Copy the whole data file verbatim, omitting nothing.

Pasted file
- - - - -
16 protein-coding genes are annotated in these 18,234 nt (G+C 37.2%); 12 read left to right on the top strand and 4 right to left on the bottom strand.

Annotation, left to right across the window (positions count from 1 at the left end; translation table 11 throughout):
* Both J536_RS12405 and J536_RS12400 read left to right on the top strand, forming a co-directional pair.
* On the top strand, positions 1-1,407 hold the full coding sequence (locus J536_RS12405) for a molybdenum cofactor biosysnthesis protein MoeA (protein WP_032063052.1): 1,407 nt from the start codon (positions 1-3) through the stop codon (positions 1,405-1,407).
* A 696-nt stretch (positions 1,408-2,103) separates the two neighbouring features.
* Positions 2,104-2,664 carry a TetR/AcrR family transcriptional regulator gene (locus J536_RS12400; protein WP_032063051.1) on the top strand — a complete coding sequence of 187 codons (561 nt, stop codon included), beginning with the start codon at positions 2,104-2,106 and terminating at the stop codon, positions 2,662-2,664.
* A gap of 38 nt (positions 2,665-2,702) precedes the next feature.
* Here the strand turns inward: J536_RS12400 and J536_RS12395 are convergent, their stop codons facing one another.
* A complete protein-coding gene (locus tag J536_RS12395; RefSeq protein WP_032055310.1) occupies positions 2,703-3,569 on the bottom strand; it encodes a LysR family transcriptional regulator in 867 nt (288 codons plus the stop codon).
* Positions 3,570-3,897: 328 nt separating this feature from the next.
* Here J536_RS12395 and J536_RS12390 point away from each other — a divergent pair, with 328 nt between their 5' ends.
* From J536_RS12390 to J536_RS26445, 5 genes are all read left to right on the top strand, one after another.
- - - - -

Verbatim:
16 protein-coding genes are annotated in these 18,234 nt (G+C 37.2%); 12 read left to right on the top strand and 4 right to left on the bottom strand.

Annotation, left to right across the window (positions count from 1 at the left end; translation table 11 throughout):
* Both J536_RS12405 and J536_RS12400 read left to right on the top strand, forming a co-directional pair.
* On the top strand, positions 1-1,407 hold the full coding sequence (locus J536_RS12405) for a molybdenum cofactor biosysnthesis protein MoeA (protein WP_032063052.1): 1,407 nt from the start codon (positions 1-3) through the stop codon (positions 1,405-1,407).
* A 696-nt stretch (positions 1,408-2,103) separates the two neighbouring features.
* Positions 2,104-2,664 carry a TetR/AcrR family transcriptional regulator gene (locus J536_RS12400; protein WP_032063051.1) on the top strand — a complete coding sequence of 187 codons (561 nt, stop codon included), beginning with the start codon at positions 2,104-2,106 and terminating at the stop codon, positions 2,662-2,664.
* A gap of 38 nt (positions 2,665-2,702) precedes the next feature.
* Here the strand turns inward: J536_RS12400 and J536_RS12395 are convergent, their stop codons facing one another.
* A complete protein-coding gene (locus tag J536_RS12395; RefSeq protein WP_032055310.1) occupies positions 2,703-3,569 on the bottom strand; it encodes a LysR family transcriptional regulator in 867 nt (288 codons plus the stop codon).
* Positions 3,570-3,897: 328 nt separating this feature from the next.
* Here J536_RS12395 and J536_RS12390 point away from each other — a divergent pair, with 328 nt between their 5' ends.
* From J536_RS12390 to J536_RS26445, 5 genes are all read left to right on the top strand, one after another.